US Universities register decline in Indian Applicants due to rising Hate Crimes, concerns over changes in visa policies by Trump Administration

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Indian Students (representational image) Wikimedia

Washington, March 27, 2017: The universities in the US have registered a decline in applications from Indian students following rising hate crimes and concerns over potential changes in visa policies by the Trump administration, according to a survey.

The survey was carried out by a coalition of six higher education associations in the US and involved over 250 US colleges and universities.

According to the initial findings of the survey, there was a 26 percent decline in undergraduate applications and 15 percent drop in graduate application from India for the new acedemic session beginning this autumn.

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A complete and final version of “Open Doors 2016” will be available by March 30.

Open Doors is a comprehensive information resource on international students and scholars studying or teaching at higher education institutions in the US, and US students studying abroad for academic credit at their home colleges or universities.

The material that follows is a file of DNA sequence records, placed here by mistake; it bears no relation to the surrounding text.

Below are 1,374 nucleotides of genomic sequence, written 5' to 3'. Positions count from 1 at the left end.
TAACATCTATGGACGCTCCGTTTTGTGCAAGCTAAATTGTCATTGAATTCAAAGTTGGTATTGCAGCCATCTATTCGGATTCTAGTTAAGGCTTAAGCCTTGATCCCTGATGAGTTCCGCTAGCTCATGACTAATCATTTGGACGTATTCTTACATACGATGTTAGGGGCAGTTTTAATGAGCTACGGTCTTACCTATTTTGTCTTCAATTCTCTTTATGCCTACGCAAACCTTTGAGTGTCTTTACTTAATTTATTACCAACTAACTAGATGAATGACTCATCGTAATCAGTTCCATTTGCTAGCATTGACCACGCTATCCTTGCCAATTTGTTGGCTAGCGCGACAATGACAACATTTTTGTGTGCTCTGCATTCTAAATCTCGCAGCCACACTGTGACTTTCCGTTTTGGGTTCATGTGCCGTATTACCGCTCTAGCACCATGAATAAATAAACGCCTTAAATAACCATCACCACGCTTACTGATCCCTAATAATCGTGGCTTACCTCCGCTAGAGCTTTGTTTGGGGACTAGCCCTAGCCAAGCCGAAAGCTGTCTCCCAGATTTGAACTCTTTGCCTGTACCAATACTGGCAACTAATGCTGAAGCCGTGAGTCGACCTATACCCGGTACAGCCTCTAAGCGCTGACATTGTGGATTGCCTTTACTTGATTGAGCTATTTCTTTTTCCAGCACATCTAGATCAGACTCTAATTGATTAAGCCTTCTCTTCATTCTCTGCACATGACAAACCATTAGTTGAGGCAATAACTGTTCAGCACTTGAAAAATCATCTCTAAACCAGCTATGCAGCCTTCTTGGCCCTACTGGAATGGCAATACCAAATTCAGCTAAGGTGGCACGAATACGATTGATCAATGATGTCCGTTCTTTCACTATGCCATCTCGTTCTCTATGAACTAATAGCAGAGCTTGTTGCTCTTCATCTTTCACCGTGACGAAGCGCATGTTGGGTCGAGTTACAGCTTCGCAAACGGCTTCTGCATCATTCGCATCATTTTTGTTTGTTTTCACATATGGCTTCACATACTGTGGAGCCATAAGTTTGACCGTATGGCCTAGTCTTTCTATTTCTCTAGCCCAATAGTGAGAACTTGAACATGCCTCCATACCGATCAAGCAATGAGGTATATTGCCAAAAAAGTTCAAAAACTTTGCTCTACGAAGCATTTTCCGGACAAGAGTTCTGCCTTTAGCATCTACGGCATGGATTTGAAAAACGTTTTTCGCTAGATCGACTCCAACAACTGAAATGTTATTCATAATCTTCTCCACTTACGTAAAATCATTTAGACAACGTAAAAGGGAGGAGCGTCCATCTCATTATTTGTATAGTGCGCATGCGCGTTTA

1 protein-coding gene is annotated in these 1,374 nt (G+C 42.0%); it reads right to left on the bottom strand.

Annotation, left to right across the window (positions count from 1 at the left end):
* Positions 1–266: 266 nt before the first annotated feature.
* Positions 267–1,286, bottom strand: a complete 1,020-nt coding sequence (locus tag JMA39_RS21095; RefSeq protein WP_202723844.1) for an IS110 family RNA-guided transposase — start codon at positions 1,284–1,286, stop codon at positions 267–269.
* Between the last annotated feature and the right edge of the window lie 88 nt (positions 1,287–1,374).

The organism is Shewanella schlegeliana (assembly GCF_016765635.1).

The survey also said India and China currently make up 47 per cent of US international student enrolment, with almost half a million Indian and Chinese students studying in the US.

From China, there was a 25 per cent drop in undergraduate applications and 32 per cent drop in graduate applications.

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There was also a great deal of concern from students and families all over the globe, with the highest number of concerns emanating from the Middle East (79 percent), Asia (36 percent) and Latin America (34 percent).

The most frequently noted concerns of international students and their families, as reported by institution-based professionals, included perceptions of a rise in student visa denials at US embassies and consulates in China, India and Nepal. The idea that the US was now less welcoming to individuals from other countries.

There were concerns that benefits and restrictions around visas could change, especially around the ability to travel, re-entry after travel, and employment opportunities, said the report.

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Many people feared that President Trump’s travel ban order might widen to include additional countries.

The survey was conducted by American Association of Collegiate Registrars and Admissions Officers, the National Association for College Admission Counselling, International Association for College Admission Counselling, the Institute of International Education, Association of International Educators, and the College Board. (IANS)